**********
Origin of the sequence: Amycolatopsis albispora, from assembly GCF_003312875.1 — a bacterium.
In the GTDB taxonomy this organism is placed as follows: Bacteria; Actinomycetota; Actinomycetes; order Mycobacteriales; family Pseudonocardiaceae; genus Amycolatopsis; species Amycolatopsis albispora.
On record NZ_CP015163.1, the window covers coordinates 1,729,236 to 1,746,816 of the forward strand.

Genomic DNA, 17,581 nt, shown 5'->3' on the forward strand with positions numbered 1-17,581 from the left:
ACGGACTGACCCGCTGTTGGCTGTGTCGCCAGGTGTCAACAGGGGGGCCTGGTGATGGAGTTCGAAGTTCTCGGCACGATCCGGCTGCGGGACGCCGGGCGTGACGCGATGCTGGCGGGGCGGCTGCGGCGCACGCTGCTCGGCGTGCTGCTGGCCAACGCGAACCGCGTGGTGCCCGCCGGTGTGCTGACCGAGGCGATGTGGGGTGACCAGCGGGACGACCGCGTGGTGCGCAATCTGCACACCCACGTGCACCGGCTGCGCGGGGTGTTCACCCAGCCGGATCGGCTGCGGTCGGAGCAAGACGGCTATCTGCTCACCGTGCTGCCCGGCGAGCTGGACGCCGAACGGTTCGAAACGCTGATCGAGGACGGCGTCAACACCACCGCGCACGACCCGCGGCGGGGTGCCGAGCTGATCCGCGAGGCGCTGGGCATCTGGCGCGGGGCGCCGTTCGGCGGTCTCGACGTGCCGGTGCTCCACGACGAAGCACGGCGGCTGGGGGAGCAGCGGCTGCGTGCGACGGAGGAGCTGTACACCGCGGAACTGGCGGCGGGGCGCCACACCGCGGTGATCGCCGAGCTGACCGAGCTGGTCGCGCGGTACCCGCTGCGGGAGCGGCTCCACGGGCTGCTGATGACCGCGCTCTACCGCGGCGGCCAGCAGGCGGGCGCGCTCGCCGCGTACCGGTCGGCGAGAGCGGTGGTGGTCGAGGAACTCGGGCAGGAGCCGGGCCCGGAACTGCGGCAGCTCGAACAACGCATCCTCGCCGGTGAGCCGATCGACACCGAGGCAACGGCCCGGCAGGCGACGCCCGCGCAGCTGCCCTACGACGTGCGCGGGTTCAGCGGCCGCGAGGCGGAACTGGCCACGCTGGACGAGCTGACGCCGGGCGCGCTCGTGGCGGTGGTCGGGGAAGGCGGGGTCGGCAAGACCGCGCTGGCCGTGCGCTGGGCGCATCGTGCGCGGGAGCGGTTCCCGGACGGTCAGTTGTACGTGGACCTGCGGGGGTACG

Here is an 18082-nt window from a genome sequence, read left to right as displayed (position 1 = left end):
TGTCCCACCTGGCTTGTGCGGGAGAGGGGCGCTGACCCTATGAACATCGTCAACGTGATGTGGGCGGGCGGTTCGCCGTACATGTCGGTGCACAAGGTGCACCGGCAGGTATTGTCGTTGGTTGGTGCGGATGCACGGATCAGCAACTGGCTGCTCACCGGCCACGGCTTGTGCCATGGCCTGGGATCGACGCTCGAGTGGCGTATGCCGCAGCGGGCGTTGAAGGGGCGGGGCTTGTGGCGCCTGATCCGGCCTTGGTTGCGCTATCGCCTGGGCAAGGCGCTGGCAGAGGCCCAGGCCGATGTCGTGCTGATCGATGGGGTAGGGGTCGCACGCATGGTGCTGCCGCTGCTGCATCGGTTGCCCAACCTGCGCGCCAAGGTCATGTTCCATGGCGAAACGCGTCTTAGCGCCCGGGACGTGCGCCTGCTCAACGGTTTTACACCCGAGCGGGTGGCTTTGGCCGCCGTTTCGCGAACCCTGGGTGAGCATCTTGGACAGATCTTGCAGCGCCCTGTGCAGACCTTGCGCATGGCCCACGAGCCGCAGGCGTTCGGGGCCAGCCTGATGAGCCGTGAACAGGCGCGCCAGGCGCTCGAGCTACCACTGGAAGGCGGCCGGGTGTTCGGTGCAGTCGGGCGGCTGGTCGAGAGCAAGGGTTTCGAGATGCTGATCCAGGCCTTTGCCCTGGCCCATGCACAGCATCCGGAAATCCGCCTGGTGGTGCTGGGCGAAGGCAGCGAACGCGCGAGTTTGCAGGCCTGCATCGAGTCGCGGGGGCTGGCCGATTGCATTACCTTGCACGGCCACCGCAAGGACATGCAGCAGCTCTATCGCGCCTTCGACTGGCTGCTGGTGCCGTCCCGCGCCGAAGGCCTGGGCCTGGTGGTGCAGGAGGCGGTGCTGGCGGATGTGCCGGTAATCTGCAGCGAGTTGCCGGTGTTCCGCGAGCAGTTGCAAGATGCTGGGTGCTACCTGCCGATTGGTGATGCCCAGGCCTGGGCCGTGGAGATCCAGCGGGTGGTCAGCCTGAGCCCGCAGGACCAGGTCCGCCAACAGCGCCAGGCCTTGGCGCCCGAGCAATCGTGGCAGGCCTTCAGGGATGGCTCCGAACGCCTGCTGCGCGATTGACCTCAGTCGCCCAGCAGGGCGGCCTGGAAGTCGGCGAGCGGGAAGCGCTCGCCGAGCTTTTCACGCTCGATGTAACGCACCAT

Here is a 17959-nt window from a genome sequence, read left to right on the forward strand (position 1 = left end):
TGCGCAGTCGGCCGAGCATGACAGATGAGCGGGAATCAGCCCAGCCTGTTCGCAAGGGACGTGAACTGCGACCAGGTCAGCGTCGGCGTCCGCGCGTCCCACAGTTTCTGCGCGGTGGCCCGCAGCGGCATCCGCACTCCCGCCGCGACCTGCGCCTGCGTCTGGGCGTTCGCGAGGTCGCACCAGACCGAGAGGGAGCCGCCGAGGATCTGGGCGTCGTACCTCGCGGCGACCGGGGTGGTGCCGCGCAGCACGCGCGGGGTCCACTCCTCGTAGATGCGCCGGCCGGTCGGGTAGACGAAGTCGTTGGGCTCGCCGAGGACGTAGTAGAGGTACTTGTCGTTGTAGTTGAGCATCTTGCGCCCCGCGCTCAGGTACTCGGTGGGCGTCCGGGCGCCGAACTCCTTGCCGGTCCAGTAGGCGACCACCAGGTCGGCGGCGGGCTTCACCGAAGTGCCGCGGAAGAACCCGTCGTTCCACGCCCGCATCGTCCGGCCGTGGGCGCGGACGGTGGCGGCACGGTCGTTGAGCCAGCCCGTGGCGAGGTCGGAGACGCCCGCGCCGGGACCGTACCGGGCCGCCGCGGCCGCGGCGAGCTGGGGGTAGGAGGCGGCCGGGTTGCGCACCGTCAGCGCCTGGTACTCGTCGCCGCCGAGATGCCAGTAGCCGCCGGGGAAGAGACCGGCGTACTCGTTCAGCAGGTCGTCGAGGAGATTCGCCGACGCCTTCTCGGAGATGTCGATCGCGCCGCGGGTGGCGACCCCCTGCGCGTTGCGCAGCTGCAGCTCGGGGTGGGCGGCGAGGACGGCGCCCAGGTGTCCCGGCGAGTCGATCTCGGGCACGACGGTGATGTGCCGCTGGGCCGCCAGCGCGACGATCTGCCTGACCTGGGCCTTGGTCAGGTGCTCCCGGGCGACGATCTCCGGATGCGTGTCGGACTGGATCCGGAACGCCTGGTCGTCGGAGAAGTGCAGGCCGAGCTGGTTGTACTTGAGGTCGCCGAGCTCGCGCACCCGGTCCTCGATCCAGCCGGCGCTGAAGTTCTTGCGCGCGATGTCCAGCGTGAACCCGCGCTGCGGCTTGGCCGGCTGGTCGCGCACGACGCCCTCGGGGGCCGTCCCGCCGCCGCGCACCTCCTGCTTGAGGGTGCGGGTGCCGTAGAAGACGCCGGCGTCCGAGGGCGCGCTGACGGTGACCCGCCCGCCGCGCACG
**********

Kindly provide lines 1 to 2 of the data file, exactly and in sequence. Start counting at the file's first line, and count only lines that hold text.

Origin of the sequence: Amycolatopsis albispora, from assembly GCF_003312875.1 — a bacterium.
In the GTDB taxonomy this organism is placed as follows: Bacteria; Actinomycetota; Actinomycetes; order Mycobacteriales; family Pseudonocardiaceae; genus Amycolatopsis; species Amycolatopsis albispora.